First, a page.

I would say, if you really like academia and have enough $ and time for that much schooling, go for 2 degrees, if you want to make money and get out now, stick with one and see how you like it first (did I mention to jump on intern opportunities). I think that you will be surprised at the provervial job avenues that open for you once you get that degree. Otherwise, without real-world experience, but 8 years of college, you will be the overqualified expert idiot wherever you go.
    Lastly, salary-wise (at least in the midwest) planners and civil engineers are pretty much on an even playing field - in case you were wondering. Good luck with whatever you choose.

    A wise man once said, "find a job you love and you'll never work a day in your life". I haven't worked yet.........
    Who's gonna re-invent the wheel today?

  8. #8
    Cyburbian Cal_Planner's avatar
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    Quote Originally posted by ssnyderjr View post
    Otherwise, without real-world experience, but 8 years of college, you will be the overqualified expert idiot wherever you go.

    Lastly, salary-wise (at least in the midwest) planners and civil engineers are pretty much on an even playing field - in case you were wondering. Good luck with whatever you choose.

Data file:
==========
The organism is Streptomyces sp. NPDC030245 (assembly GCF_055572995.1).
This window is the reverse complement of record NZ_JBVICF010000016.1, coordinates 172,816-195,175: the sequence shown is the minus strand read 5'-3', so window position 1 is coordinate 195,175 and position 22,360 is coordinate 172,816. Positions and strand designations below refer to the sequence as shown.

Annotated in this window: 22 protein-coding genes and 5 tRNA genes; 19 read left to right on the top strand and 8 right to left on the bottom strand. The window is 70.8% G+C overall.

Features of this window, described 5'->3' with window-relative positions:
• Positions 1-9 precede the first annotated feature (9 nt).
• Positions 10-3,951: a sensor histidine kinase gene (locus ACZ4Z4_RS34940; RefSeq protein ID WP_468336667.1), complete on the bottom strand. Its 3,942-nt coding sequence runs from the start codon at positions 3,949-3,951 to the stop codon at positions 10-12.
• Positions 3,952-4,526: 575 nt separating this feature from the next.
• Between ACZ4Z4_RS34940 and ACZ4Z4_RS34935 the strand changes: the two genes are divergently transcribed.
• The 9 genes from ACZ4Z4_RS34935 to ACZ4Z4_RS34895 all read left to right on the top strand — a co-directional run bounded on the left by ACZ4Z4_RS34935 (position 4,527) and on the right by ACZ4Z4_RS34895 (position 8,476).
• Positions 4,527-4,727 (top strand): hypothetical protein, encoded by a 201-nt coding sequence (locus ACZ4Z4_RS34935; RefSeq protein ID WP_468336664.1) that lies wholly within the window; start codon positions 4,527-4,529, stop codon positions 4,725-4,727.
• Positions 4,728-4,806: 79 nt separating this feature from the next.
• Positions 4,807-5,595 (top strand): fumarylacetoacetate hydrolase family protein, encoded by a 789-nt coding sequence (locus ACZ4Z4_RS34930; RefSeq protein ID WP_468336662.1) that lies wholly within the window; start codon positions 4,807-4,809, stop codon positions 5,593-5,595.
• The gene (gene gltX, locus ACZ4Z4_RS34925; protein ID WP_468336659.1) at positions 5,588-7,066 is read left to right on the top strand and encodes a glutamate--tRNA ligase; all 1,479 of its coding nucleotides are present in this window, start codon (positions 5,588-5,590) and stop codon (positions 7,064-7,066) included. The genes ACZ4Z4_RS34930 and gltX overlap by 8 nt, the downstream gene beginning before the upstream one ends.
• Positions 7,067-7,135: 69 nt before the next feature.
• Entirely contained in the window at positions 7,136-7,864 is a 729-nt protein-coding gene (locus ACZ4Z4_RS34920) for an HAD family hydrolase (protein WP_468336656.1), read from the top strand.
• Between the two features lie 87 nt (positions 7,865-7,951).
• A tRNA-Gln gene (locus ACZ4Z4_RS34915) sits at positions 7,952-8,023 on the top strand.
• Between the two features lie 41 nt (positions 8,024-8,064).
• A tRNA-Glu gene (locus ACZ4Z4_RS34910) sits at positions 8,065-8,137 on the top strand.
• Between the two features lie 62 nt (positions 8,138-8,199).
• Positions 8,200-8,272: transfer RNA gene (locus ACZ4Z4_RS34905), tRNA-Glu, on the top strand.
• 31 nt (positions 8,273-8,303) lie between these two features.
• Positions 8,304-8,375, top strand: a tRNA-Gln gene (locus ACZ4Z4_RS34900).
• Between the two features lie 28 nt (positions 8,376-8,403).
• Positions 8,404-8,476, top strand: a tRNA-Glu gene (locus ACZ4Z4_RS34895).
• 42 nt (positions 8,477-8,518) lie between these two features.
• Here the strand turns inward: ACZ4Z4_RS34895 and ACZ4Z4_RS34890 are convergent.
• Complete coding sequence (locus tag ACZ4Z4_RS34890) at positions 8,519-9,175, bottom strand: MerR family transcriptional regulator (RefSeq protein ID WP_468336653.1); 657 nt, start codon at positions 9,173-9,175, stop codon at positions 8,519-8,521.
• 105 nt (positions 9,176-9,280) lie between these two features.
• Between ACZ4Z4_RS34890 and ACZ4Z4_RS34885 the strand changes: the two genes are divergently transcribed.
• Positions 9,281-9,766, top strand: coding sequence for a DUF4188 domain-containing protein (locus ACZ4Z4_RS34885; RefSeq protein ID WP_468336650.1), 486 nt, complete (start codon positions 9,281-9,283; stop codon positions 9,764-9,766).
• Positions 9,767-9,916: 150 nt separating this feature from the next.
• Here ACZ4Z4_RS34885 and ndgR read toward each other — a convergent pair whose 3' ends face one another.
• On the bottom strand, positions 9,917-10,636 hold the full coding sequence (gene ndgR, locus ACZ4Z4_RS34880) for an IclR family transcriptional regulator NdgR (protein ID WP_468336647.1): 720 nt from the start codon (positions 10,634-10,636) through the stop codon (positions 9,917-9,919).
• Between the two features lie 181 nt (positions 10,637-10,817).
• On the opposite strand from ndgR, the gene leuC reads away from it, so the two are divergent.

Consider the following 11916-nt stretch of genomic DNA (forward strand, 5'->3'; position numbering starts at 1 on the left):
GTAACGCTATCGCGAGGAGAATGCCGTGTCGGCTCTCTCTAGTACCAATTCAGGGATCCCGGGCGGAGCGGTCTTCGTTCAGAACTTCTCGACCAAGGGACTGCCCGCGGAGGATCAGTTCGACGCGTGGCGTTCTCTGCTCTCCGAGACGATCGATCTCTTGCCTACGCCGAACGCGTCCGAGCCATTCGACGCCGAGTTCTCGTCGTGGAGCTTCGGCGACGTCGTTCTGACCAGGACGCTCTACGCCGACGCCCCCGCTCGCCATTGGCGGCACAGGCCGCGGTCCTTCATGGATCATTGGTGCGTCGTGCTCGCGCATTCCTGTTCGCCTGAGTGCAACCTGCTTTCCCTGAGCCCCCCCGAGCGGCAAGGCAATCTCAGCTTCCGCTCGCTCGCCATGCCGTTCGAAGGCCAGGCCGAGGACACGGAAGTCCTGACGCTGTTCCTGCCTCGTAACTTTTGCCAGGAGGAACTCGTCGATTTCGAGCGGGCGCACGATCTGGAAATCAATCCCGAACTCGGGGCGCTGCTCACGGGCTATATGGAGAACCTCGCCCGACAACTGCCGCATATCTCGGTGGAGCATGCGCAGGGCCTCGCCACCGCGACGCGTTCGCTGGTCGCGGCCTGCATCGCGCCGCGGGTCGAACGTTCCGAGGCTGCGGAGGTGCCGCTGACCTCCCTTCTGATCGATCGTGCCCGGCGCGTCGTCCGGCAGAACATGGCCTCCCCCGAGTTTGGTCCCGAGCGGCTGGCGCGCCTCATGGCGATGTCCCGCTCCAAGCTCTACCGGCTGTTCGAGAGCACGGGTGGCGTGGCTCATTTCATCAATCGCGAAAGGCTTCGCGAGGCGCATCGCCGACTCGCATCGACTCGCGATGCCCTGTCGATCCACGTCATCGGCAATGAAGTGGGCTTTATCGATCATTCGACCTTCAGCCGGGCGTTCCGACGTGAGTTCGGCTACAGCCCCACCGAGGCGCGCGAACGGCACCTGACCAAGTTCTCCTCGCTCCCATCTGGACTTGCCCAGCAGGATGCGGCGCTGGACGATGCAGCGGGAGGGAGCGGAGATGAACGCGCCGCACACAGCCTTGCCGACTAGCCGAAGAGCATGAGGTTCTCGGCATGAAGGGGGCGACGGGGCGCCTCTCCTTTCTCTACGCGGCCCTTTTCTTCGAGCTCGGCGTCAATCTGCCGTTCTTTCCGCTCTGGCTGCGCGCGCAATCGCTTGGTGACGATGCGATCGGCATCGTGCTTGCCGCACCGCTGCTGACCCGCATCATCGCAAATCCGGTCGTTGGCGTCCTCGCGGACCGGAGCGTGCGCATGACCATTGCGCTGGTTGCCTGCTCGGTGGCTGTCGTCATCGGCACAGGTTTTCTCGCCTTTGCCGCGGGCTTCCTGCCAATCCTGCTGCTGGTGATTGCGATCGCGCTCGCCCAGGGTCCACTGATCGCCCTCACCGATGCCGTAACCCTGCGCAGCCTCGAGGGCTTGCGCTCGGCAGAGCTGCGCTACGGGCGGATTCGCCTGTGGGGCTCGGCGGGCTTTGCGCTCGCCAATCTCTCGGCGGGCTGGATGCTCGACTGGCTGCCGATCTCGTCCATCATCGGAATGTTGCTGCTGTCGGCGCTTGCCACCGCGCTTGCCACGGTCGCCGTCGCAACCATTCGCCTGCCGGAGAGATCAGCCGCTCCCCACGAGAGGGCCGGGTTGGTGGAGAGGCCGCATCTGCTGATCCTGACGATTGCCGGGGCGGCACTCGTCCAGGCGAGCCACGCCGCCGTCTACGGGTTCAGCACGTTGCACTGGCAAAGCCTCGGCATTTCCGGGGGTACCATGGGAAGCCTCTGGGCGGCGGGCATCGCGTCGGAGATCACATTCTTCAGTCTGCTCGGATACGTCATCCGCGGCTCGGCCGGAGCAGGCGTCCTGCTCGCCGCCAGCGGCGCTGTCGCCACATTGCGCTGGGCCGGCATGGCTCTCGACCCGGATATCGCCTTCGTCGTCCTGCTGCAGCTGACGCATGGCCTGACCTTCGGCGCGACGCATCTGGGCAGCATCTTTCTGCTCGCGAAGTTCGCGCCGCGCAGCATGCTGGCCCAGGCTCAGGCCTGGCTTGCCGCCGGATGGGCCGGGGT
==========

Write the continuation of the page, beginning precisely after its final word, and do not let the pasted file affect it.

Assuming "idiot" was facetious, I agree with the first statement IF your undergraduate degree was not in engineering. At least I found that my Transportation engineering coursework in no way has prepared me to take the PE. (Not sure you even can take the PE without an undergrad in Engineering).

    However, I have to disagree with the second statement. In my short job search (in California), I have found that Transportation planners do get paid more than land use planners at least at the entry level position.

    If you definitely want to do transportation planning, then I would say yes, get the dual degree - especially if it is only an additional 1 year program (or less in the case of overlapping courses). It looks great on your resume and sets you apart from others with only one degree or the other.

    By the way, I graduated from the joint TE / MCP program at Berkeley. Send me a PM if you have specific questions and I'll be happy to help you out!